Strategize Organize LLC
Newsletter Volume 4, Issue 8
If I Had a Hammer
I have lots of tools but unfortunately they are all over the place, and I can’t find what I’m looking for. When I do try and organize them, other people use them and then I’m right back to where I started – I can’t find what I’m looking for.
This newsletter talks about the importance of being purposeful in your organizing with specific references to tools.
Things to consider
1. Do you put the same kind of tools together in one place or in a few different places?
For example, you might have all of the hammers together in one space, or have a hammer in the garage for outdoor projects and also a hammer in the kitchen drawer for indoor projects. Both make sense: it is really up to you and how you work. The important thing is to be purposeful: know what your plan is and stick to it.
2. Are your tools easy to get at and put away?
For example, are your tools stuffed in a tool box in the basement, with heavy boxes stacked on top? The easiest way to use something you already have (instead of buying another) and to put that item away is to make the storage space as easy to access as possible.
3. Is it clear where the tools belong?
For example, does the tool’s home make you want to use it and return it to its place? If a big bin with hammers, nails, screw drivers, putty knives, saws, caulk guns, etc. works for you, great. Perhaps you enjoy digging around and even emptying the bin out when you want to get a tool. Then it might be fun for you to throw everything back in when you are done. On the other hand, having specific homes for tools can make sense as well:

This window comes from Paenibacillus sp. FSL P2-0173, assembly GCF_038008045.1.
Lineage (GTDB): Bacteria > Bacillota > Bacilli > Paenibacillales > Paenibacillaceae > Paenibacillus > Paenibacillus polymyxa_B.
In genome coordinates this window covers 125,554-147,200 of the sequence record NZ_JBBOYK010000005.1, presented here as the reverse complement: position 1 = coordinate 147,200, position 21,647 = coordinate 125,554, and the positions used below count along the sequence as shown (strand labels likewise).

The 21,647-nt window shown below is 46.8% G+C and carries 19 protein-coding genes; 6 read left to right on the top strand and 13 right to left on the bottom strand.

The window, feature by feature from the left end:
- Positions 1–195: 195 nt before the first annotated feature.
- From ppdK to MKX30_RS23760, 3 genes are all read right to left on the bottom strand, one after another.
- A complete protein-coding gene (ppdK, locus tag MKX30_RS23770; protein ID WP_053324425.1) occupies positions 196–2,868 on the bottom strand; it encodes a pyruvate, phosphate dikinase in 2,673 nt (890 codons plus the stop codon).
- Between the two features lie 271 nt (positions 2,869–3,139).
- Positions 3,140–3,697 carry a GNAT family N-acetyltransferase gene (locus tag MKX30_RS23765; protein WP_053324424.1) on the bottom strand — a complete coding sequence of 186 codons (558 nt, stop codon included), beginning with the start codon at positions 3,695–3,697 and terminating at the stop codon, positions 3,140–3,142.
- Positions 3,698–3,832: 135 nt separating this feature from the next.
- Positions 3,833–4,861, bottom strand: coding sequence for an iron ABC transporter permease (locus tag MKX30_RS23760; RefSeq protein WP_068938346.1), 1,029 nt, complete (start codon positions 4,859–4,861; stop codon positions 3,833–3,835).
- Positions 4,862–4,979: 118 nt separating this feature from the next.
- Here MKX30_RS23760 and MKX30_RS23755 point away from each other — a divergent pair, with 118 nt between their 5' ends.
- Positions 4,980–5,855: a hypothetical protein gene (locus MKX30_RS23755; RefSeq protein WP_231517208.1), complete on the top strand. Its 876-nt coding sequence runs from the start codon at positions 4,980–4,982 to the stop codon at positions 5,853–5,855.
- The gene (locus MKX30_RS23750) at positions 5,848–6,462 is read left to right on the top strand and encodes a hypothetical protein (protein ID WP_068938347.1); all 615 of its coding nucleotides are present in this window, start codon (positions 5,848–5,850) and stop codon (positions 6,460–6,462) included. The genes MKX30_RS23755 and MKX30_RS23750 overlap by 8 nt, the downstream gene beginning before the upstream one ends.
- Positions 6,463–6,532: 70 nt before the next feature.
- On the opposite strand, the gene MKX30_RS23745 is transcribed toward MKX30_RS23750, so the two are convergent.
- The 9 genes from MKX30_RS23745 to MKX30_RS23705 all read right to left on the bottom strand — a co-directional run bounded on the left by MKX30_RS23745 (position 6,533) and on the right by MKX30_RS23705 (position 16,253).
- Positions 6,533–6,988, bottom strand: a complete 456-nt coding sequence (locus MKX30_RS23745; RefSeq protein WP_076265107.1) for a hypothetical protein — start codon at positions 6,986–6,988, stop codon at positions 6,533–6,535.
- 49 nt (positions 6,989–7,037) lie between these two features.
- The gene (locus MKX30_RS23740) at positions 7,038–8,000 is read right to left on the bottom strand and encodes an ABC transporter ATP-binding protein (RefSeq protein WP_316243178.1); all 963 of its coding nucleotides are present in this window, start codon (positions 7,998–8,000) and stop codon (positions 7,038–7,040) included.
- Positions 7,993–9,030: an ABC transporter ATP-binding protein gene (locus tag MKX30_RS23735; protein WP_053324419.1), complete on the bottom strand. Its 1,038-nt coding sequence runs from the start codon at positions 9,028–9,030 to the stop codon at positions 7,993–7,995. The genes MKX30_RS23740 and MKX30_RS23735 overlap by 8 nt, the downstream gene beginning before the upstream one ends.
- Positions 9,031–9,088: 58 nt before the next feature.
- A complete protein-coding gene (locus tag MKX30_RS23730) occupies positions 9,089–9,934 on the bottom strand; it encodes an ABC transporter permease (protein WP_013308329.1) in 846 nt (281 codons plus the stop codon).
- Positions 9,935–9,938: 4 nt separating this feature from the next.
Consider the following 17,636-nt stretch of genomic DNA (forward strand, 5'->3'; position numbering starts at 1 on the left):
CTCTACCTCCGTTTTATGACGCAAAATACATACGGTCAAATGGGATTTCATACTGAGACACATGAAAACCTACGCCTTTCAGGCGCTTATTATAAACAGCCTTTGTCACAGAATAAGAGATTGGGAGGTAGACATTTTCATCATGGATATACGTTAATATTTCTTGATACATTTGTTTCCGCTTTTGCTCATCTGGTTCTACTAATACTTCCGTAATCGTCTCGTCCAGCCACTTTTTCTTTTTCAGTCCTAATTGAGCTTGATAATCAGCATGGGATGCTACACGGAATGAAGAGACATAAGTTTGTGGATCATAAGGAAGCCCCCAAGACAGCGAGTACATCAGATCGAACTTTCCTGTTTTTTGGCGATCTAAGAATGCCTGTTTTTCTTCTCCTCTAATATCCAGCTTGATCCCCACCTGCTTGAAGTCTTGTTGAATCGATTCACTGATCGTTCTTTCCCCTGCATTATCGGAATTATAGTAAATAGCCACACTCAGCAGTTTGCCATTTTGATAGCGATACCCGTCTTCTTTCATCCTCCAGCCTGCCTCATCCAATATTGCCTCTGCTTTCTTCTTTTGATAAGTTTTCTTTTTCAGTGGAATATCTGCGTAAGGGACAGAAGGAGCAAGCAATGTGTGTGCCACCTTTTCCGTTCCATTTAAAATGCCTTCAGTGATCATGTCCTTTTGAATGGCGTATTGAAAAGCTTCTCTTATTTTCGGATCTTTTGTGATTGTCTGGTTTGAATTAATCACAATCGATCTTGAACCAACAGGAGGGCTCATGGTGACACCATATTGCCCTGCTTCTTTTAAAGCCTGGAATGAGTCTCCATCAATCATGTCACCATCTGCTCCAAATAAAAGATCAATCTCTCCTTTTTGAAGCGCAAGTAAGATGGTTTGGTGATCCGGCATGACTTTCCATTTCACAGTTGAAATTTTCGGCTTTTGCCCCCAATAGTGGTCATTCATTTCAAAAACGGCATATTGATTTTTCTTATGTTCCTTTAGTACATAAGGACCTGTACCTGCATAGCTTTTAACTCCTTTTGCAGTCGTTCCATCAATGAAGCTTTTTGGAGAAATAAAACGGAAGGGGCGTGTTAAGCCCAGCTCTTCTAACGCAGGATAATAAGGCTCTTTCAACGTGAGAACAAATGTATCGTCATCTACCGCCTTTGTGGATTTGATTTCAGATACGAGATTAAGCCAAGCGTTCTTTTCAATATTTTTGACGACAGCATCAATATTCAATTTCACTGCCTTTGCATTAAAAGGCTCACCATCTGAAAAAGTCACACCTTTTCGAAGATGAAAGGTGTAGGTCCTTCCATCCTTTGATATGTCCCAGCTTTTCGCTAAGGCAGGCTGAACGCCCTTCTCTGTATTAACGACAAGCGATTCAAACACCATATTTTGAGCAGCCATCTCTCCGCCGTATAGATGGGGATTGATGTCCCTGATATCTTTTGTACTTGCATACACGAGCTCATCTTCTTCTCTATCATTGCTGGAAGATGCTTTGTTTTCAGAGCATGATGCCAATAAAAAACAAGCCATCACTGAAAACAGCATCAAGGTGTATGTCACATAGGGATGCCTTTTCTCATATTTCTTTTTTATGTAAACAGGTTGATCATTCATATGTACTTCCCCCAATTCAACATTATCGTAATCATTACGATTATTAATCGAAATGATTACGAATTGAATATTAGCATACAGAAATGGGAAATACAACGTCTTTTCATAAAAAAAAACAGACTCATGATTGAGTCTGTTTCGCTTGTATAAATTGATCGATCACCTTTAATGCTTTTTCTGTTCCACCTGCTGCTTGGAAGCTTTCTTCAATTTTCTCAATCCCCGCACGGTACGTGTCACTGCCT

nails to hang putty knives, saws, caulk guns
jars for screw drivers
hooks for large tools
baskets for drills and drill bits
baby food jars for nails
4. Does everyone in your household know where the tools go?
For example, you might create a great plan but if no one else is in on it, the plan can go to pieces in a flash. Show everyone in the household where the different tools go. Include interested members in the planning for buy-in. Make tool retrieval and put away as easy as possible by using labels and by outlining tools with a pencil or chalk to indicate their placement.
Think through how you like to access and put away your tools. Also consider whether or not other family members will use the tools. Use the above questions to guide you. Most importantly, remember number four: tell people the plan and what you are thinking.
If you want a picture of a sample tool zone with hooks, nails, and jars, you can click on this link.
You can find my website at http://www.strategizeorganize.com
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